6 Things I’ve Learned Building My Capsule Wardrobe

*Contains gifted items

girl building a capsule wardrobe

Please don’t laugh at this title. I am genuinely, sincerely, and all other adverbs that imply my completely pure intentions for the task at hand, trying to build myself a capsule wardrobe.

This is partly because I’m going to moving house in a few months, and want to make this as easy as possible. It’s also partly because I’m trying in general to consume less (though I still haven’t got the knack of this in relation to Doritos and Prosecco yet). And partly because now I’m in my late-20s, I feel like it’s just time I got my shit together.

So, over the last few months I’ve been slowly – and I mean s l o w l y – trying to whittle my wardrobe down. I haven’t been on a shopping ban by any means (my bank balance bloody WISHES), but I’m trying to be much more considered with my purchases. Here are the things I’ve learned along the way that have made it a bit easier:

1. Picking a colour palette – and sticking to it – makes life MUCH easier.
I’ve always felt my best in black, white and nude, and so at the minute I try to stay within this palette when buying something new (of course the fact that most animal prints fall within these hues is a very happy coincidence). Firstly it makes the whole process quicker once you can go to ASOS and do a simple filter by colour, and secondly everything matches and coordinates better *chefs kiss*

2. Having a never-ending shopping list is actually a good thing. 
I now have a spreadsheet – yes, SPREADSHEET – of things I think I want to buy. You think that’s nerdy? Hold onto your retainers. I also categorise the items on my list by how much wear I will get out of them, which helps me to prioritise. This has proven useful in stopping my impulse buys – items I like get added to the list, and the list is revisited when I have money to spend. With a fresh brain I can re-asses whether I still want the item and whether it’s going to get used enough to make it a priority. If not – leopard print blazer dress, I’m afraid I’m looking at you – then it’s struck off the list. T’ra.

3. It really is about quality over quantity.
Once you start to pick up items that are a little bit nicer – i.e. fit well, keep their shape, don’t seem likely to fall apart after one use – you actually don’t feel the need to replace them with a new thing quite as quickly. I was recently gifted this gorgeous silver necklace from Daisy London* (who have an amazing range of women’s necklaces) and I’ve been wearing it non-stop since. I used to be awful for grabbing a £3 necklace each time I popped into Primark, whereas now I don’t feel the need because I know this one fits the bill. Adding a few more timeless pieces to my wardrobe (after they’ve sat in the spreadsheet for a while, obv) is something I definitely want to do this year.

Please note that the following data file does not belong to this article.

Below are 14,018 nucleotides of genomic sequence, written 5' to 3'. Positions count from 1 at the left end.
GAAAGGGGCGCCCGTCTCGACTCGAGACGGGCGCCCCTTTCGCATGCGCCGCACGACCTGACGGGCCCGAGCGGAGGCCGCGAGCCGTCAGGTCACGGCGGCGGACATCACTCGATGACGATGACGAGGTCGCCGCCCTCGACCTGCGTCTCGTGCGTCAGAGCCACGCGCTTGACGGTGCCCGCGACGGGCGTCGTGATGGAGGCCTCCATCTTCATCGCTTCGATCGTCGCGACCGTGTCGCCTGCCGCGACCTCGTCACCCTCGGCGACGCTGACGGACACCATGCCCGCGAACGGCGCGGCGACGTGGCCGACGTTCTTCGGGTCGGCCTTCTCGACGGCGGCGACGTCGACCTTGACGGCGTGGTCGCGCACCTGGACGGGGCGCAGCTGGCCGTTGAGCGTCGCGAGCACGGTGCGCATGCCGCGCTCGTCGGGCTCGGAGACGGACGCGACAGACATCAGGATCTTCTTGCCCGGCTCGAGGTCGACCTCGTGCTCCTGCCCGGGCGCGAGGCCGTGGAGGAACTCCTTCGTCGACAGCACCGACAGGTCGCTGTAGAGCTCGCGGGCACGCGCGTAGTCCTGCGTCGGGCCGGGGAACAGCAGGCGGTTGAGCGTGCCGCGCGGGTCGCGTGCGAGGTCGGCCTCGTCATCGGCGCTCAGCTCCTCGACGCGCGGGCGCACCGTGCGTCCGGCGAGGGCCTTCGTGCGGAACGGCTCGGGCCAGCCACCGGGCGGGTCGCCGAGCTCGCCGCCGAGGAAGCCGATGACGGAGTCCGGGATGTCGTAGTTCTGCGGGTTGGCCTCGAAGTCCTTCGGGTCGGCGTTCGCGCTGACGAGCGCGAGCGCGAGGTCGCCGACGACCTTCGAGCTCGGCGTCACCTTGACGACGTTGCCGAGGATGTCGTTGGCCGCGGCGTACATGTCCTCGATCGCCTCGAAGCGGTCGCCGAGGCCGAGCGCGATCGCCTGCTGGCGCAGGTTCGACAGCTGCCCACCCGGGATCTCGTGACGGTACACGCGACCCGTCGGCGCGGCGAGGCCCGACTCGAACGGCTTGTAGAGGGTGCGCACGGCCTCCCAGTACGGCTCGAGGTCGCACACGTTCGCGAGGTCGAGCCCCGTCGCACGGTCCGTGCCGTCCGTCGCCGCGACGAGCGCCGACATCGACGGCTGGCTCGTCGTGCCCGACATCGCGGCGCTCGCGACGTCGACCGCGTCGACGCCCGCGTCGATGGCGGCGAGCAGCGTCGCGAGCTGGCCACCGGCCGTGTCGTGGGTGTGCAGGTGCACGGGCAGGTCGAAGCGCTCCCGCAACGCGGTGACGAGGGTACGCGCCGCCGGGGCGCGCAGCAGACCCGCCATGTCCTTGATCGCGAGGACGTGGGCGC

girl wearing silver jewellery

nude backpack and silver watch

4. Donating is just as good as selling.
I do donate a lot of things when having a wardrobe clear out, but it’s always tempting to try to sell things that were a bit more expensive or are still new with tags. However this means I’ve been guilty of holding onto bags of clothes for months at time while I pretend I’m going to get around to putting them on Depop. Now, I’m getting much better at biting the bullet and taking any unsold pieces to charity instead.

5. If you didn’t wear it last summer, you won’t wear it this summer. 
There are a lot of tips around building a capsule wardrobe that suggest throwing things out if they haven’t been worn for 3 months, but of course the seasons make this difficult. After all, there’s no point throwing your bikinis out just because they’ve gone unworn throughout January and February. However, I’m guilty of holding onto out-of-season things for my (imaginary) future holidays or heatwaves, despite the fact that I didn’t wear them last time I went away. Having a clear out at the end of a season is the best idea as you can get rid of the unworn pieces from the last few months, as well as ones you know you won’t wear in the coming season.

silver necklace from Daisy London

6. It’s fine to replace things.
I’ve always been rubbish at replacing items that are worn out, bizarrely feeling like it was a waste to buy a duplicate (even if the original item was never worn anymore). Now I’m recognising that a capsule wardrobe only works if you’re regularly wearing all of the pieces in it. Black jeans, white trainers, a chunky nude knit – all key items, all fine to keep replacing, all a much better use of money than a pair of fluorescent pink trousers (which I do still want, but y’know)

Despite my confident title, my capsule wardrobe is still very much a work in progress. I’m hoping by the time I move house in the early summer I’ll have reduced my clothing collection right down, and no longer be in the position where I’m trying to work out which bedroom I can put a third wardrobe in if needed.

What’s your approach to shopping, and would you ever consider a capsule wardrobe? Let me know your tips if so in the comments!


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